KUALA LUMPUR: Women, Family and Community Development Deputy Minister Hannah Yeoh questioned the Institute of Language and Literature (DBP) on its oversight in checking Sugarbook’s app and billboard text which has come under fire.
“How can DBP not check the content of the app before approving the text for the billboard?” Yeoh asked.
She cited how in her ministry’s previous dealings with DBP, they were very meticulous and strict.
“This ‘I don’t know what happened to my bank account’ or ‘I don’t know what I approved’ syndrome has to stop,” the deputy minister posted in a statement on Facebook today.
Yeoh said that billboard approvals should ultimately be validated by DBKL and not Yayasan Wilayah Persekutuan or any other companies.
She is also all for Lembah Pantai MP Fahmi Fadzil’s call for a thorough investigation into the matter.
Moving past the issue on the approval process, Yeoh raised her concerns about the content of the app, of which she was informed that there are similar apps and sites on the internet.
To this, she cautions parents.
“Perhaps this can be seen as a wake-up call to parents,” she said, saying that this would add to the many challenges they face in raising their children.
On the app which connects “Sugar Daddies” with “Sugar Babies” and vice versa, Yeoh raised questions on moral values and ethics.
She said the real questions to ask should be - Why do some young people today place greater importance on money over values? Why do they not care anymore, of what people may say?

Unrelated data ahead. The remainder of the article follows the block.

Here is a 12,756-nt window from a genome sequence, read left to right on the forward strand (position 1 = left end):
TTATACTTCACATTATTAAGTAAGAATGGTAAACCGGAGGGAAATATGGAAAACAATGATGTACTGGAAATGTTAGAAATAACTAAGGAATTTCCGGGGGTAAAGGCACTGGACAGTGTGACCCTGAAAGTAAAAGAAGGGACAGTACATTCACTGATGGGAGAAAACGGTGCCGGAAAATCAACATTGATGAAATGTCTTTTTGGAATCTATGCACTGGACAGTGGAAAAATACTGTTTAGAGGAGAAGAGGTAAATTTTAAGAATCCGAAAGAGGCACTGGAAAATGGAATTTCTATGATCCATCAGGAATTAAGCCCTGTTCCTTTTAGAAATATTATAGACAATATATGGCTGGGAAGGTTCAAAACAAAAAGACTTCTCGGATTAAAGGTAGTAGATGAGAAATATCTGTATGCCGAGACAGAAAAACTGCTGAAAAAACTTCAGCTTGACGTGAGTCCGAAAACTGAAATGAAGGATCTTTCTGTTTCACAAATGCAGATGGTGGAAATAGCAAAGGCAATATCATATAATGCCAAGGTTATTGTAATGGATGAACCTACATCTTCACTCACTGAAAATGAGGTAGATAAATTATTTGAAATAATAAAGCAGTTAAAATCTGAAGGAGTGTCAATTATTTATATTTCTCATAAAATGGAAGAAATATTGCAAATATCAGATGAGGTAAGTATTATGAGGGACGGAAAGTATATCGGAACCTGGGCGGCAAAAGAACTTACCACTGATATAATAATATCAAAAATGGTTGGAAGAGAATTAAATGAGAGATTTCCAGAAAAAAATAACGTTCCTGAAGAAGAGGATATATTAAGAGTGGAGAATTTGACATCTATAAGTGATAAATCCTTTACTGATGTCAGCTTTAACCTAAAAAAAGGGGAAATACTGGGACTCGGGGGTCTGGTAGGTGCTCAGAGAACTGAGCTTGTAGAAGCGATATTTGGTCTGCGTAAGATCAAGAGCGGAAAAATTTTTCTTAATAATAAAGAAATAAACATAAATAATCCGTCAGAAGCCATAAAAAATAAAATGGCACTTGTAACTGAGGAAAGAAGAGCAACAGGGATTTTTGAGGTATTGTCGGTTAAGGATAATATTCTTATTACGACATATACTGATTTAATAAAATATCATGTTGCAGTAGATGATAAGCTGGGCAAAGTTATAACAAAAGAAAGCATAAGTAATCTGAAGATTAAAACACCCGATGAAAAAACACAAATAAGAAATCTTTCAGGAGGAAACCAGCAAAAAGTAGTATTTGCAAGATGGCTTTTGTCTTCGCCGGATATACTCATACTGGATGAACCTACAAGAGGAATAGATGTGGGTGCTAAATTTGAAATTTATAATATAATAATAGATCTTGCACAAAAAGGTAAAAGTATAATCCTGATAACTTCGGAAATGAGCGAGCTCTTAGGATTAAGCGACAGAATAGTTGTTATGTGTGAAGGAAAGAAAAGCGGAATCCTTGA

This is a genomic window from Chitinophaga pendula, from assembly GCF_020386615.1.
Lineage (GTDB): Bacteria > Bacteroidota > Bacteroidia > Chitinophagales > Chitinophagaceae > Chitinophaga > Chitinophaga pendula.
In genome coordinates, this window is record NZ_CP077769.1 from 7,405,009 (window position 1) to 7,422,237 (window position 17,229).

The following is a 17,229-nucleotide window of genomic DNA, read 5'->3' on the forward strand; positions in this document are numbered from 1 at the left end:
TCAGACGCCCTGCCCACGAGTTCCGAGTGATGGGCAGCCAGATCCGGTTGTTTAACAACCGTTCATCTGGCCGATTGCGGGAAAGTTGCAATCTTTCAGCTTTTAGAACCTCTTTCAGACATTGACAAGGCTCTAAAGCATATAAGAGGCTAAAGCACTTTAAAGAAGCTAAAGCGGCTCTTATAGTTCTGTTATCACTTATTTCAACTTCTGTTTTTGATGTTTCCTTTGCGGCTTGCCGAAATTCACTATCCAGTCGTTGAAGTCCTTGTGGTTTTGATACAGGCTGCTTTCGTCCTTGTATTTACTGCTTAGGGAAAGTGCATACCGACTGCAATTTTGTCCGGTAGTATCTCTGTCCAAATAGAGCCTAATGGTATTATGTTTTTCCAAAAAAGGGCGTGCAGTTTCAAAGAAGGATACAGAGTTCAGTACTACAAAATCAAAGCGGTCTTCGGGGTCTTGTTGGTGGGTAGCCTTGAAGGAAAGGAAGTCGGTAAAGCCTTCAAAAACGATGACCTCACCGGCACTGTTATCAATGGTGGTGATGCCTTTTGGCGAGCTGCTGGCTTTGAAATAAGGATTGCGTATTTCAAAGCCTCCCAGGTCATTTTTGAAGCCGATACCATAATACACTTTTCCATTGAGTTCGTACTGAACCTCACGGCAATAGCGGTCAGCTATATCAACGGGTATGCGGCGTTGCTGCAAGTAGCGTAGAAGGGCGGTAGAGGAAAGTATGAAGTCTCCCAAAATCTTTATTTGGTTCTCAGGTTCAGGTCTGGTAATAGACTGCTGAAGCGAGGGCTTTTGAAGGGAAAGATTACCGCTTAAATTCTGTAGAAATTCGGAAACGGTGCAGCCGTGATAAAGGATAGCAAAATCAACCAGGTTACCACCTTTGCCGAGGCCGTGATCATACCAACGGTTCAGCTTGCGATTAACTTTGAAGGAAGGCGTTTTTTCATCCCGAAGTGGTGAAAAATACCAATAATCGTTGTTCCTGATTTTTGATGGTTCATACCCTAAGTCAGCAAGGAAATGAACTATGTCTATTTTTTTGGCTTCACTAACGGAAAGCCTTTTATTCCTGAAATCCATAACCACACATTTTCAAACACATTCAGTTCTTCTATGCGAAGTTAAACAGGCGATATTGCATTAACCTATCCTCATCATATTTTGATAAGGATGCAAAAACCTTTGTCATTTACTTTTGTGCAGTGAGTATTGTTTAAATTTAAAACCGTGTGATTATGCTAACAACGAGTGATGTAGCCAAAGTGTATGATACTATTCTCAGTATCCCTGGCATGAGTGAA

“I believe there is a vicious cycle to this,” she said. “Everyone needs to step up efforts. The government needs to deal with the root cause instead of fighting symptoms. Religious bodies need to stop living in denial. Parents need to stop delegating their duties to others. And the worst of the lot is the creator of such an app, to label this as a women empowerment tool.
“Shame on you,“ said the appalled deputy minister.
Sugarbook founder and CEO Darren Chan on the other hand reportedly said that it was unfair to call for the app to be banned in Malaysia.
Commenting on the controversy surrounding the electronic billboards in Bangsar and Bukit Kiara, Chan said the app was created to provide a dating platform for women who can choose what they want from an ideal relationship without being judged.
The advertisements have since been removed.
Meanwhile, Yeoh’s ministry has launched a help directory which prioritises helping families and family-related challenges - http://keluarga.lppkn.gov.my/directory/